Nevron .NET Vision Documentation
How Lighting Works

This topic refers only to components with 3D Rendering abilities

Lighting works by applying the contribution of one or more lights sources to the 3D objects visualized on a 3D scene. A light source is represented by an instance of one of the following types:




You can think of the light source object as a light bulb in a room. In real world most of the light comes from the bulb, but some light comes after bouncing off one, two, three or more walls. This bounced light is called ambient light that seems to come from no particular direction, but it disappears if the light source is turned off. You can modify this light by setting the Ambient color property of the NLightSource object. There might be a general ambient light in the scene that comes from no particular source as if it had been scattered so many times that its original source is impossible to determine. You can control this global ambient light by modifying the GlobalAmbientLight color property of the NLightModel object.

Light sources have an effect only when there are surfaces that absorb and reflect light. Each surface is assumed to be composed of a material with various properties. A material might emit its own light, scatter some light, or reflect light in a desired direction like a mirror.

Therefore light is divided into four independent components: emissive, ambient, diffuse and specular. All four of them are computed independently and then added together to produce the final color visualized on each pixel of the screen.

Ambient light as already mentioned is the light scattered so many times that its original light source is impossible to determine.

Diffuse light comes from a particular direction so it is brighter if it comes squarely down on a surface than if it barely glances off the surface, but once it hits the surface however it is scattered equally in all directions. You can modify the diffuse component of a particular light by modifying the Diffuse color property of the NLightSource object.

Specular light comes from a particular direction and bounces off a surface in a preferred direction. You can modify the specular component of a particular light by modifying the Specular color property of the NLightSource object.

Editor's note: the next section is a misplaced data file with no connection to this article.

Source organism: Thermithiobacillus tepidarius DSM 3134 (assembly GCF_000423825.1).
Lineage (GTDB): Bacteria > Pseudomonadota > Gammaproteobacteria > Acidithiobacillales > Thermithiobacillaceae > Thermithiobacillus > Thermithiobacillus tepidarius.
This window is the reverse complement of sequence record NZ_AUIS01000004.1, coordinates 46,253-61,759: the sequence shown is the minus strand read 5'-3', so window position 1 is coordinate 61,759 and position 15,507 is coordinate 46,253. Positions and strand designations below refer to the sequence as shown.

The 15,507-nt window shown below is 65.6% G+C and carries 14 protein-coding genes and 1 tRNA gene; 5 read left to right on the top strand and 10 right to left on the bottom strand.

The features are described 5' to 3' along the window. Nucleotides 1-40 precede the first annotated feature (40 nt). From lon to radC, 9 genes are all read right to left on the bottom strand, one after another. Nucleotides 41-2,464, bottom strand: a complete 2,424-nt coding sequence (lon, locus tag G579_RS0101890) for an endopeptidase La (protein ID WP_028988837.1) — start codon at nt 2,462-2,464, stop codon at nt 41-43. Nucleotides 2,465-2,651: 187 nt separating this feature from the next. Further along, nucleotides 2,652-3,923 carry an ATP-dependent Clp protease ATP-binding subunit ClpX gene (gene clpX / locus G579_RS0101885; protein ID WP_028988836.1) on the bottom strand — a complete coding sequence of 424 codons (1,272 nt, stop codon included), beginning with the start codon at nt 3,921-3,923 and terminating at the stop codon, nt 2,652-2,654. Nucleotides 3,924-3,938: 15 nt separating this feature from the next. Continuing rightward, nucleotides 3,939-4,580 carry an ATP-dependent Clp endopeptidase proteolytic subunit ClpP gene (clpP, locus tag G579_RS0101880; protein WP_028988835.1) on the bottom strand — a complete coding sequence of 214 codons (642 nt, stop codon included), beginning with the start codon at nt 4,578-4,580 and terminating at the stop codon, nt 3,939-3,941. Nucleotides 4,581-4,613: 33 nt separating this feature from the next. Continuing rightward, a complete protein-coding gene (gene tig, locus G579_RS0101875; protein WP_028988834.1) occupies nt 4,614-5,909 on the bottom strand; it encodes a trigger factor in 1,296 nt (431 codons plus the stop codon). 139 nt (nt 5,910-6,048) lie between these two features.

In addition to this you can also modify the attenuation factors for every light source. In the real world the intensity of the light decreases as distance from the light increases. You can control this process by modifying the ConstantAttenuation, LinearAttenuation and QuadraticAttenuation properties of the NLightSource object. Light is attenuated by multiplying the contribution of that light source by an attenuation factor using the formula:

Attenuation factor = 1 / (KC + KL * D + KQ * D * D)

KC - is the ConstantAttenuation
KL - is the LinearAttenuation
KQ - is the QuadraticAttenuation
D  - is the distance from the light source to the object

On the other hand materials are characterized by the percentages of light they reflect from the different light components. You can modify these percentages by changing the values of the Ambient , Diffuse and Specular properties of the NMaterialStyle class instance, accessible from the MaterialStyle property of the NFillStyle class. In addition to this, materials can also emit light. You can modify the emissive light of a material by changing the value of the Emissive property of the  NMaterialStyle class. By default this value is RGB(0, 0, 0), which means that the object does not emit any light.

You may have noticed that when working with the fill styles in the previous topics we did not touch any of these properties. The reason behind this is that the NFillStyle object automatically modified the material properties according to the current fill style. For example when you create a solid color fill style it will also modify the Ambient and Diffuse colors to match the specified color. This ensures that when you turn on lighting the object will have the same color. When you assign an image, gradient, pattern or advanced gradient these two colors are modified to White. In general you'll seldom need to modify the material properties because they've already been assigned for you.

See Also



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